2020 to prove “very different” for Irish whiskey sales

With last Saturday the 16th May having been designated World Whiskey Day Drinks Ireland|Irish Whiskey Association has warned that 2020 will prove very different as the industry assesses the negative economic impact of Covid-19.




“The second half 2020 is likely to see a surge in ‘stay-cations’, short breaks and day trips by Irish people right across the island of Ireland. As part of this we are encouraging Irish people to visit an Irish whiskey distillery."

“The second half 2020 is likely to see a surge in ‘stay-cations’, short breaks and day trips by Irish people right across the island of Ireland. As part of this we are encouraging Irish people to visit an Irish whiskey distillery.”

“In response to the Covid-19 crisis, our industry had to step back and in some cases step-up,” said William Lavelle, Head of Drinks Ireland|Irish Whiskey Association, “Sales channels have been restricted and in many cases, such as bars and travel retail, have shut down. We closed our visitor centres. Cashflow has dried-up. Jobs have been lost, hopefully only temporarily.

“The Irish whiskey industry has proven itself to be resilient,” he continued, “After decades of decline, we’ve just experienced a remarkable decade of recovery. That recovery will continue. We’re ready to bounce back again.”

Irish whiskey enjoyed a successful 2019 selling 11.4 million cases globally, a doubling of sales since 2010, along with a record one million people visiting Irish whiskey distilleries and brand homes.


Promoting Irish whiskey in key markets

A key priority for the Irish whiskey industry over coming weeks and months will be to consolidate and reboot sales in key existing markets for Irish whiskey. To support this, Drinks Ireland|Irish Whiskey Association is developing new programmes to promote Irish whiskey at home and abroad.

This crisis has knocked back sales growth,” commented William Lavelle, “Orders have been cancelled and in some cases companies have been called on to take back stock. The challenges are particularly stark for many smaller and new-entrant companies.

“But our industry intends to win back these sales losses across all our key markets. Our Association is finalising ambitious plans to promote Irish whiskey in our key markets from the US and Canada right back to the domestic Irish market where we’ll be seeking to re-position Irish whiskey in what is quite likely to be a re-imagined Irish hospitality scene.”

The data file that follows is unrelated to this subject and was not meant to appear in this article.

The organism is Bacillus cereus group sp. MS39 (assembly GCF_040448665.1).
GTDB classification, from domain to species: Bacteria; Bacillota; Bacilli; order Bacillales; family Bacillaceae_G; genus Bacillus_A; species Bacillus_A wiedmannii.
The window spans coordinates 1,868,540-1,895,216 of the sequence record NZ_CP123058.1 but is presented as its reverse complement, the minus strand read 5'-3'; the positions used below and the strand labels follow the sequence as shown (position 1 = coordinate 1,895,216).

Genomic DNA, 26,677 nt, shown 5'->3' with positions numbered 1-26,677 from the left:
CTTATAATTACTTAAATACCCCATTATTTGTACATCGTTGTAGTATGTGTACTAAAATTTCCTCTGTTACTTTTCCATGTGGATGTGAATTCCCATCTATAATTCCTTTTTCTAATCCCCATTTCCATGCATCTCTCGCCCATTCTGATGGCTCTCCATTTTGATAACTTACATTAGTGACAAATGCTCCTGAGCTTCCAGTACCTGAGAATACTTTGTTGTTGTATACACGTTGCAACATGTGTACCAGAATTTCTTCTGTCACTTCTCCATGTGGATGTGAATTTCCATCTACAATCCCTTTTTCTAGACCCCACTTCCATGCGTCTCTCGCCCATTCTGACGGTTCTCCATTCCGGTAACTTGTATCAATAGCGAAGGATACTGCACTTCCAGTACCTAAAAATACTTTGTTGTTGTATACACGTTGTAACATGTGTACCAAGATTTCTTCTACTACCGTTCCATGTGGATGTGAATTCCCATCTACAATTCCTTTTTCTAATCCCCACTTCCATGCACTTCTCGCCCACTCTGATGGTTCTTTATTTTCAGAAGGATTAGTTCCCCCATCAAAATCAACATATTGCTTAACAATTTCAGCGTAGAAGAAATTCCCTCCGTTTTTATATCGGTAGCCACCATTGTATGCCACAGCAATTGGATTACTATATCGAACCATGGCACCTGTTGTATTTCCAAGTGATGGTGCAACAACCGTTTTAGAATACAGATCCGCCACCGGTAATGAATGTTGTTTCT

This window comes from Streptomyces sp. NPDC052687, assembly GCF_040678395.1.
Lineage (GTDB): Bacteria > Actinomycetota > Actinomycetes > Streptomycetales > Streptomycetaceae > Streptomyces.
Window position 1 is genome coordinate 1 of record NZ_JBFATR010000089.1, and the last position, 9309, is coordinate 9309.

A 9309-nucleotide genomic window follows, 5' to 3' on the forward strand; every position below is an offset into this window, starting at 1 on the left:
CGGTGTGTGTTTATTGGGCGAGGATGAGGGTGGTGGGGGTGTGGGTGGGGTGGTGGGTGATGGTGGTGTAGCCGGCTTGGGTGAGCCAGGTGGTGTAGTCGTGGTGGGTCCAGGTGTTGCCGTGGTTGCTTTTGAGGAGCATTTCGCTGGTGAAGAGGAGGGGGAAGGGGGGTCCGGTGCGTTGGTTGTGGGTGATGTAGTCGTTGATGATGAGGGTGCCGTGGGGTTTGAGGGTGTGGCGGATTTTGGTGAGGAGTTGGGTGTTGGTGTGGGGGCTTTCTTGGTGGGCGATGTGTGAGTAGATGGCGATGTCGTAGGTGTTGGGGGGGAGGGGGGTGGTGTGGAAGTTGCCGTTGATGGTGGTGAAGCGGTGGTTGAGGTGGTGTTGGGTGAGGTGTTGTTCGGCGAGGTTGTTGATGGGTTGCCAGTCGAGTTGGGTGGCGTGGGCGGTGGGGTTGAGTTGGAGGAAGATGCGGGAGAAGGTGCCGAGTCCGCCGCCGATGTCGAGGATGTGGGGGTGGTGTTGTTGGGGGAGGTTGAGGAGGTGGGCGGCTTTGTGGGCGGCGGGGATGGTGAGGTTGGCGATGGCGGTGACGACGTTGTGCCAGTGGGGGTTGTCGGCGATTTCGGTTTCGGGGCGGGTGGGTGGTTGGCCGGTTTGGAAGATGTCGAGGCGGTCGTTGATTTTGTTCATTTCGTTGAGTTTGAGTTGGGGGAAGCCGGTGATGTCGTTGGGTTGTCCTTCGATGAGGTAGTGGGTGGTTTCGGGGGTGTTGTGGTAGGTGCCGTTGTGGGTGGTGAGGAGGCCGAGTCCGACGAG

Targeting domestic tourists

Last year over one million people visited Irish whiskey distilleries and brand homes. But 87% of those visitors were from overseas which is likely to see a significant decline this year.

North America remains the top market of origin for visitors to Irish whiskey distilleries, with tourists from the US and Canada accounting for 34% of all visits in 2019. However, the total number of tourists from the US and Canada fell by 8% last year in real terms.

“Irish whiskey visitor attractions are more exposed than other attractions to the loss of international tourism,” claimed William, “We will be actively targeting domestic Irish tourists once our visitor centres re-open in July.”

“The second half 2020 is likely to see a surge in ‘stay-cations’, short breaks and day-trips by Irish people right across the island of Ireland,” he said, “As part of this we’re encouraging Irish people to visit an Irish whiskey distillery.

International visitors to Ireland have up to now flocked to Irish whiskey distilleries on the basis of their worldwide reputation as exciting and enjoyable attractions where people can learn how Irish whiskey is made and explore the influence of the people and place in crafting our unique national spirit. We now want more Irish visitors to discover the depth and diversity of our Irish whiskey distilleries and brands homes, starting with their local distilleries.

“Distilleries and brand homes are ready to re-open their doors in July, many with new and redesigned tour experiences – such as more intimate tour offerings for couples, families and small groups – all designed to ensure the safety and enjoyment of visitors.”

The Irish whiskey tourism offer ranges from the Jameson Experience in Dublin, the most visited spirits tourism attraction in Europe (with over 350,000 visitors annually), to distilleries in locations such as Dingle, Kilbeggan and Slane. These bring jobs, visitors and income to rural communities.

The Irish whiskey industry is also calling on the Irish and Northern Irish governments to back Drinks Ireland’s proposal for an ambitious programme of support – with up to 70% funding – to allow companies to directly and exclusively employ graduate Brand Ambassadors in key markets for at least 12 months.

Supporting Irish exporters to reboot their brands and regain market position should be a key priority for Government,” he added, “Funding ‘boots on the ground’ in key markets around the world has long been the key to Irish food and drinks export success and is now more vital than ever.”


For more information on Irish whiskey distillery visitor attractions visit




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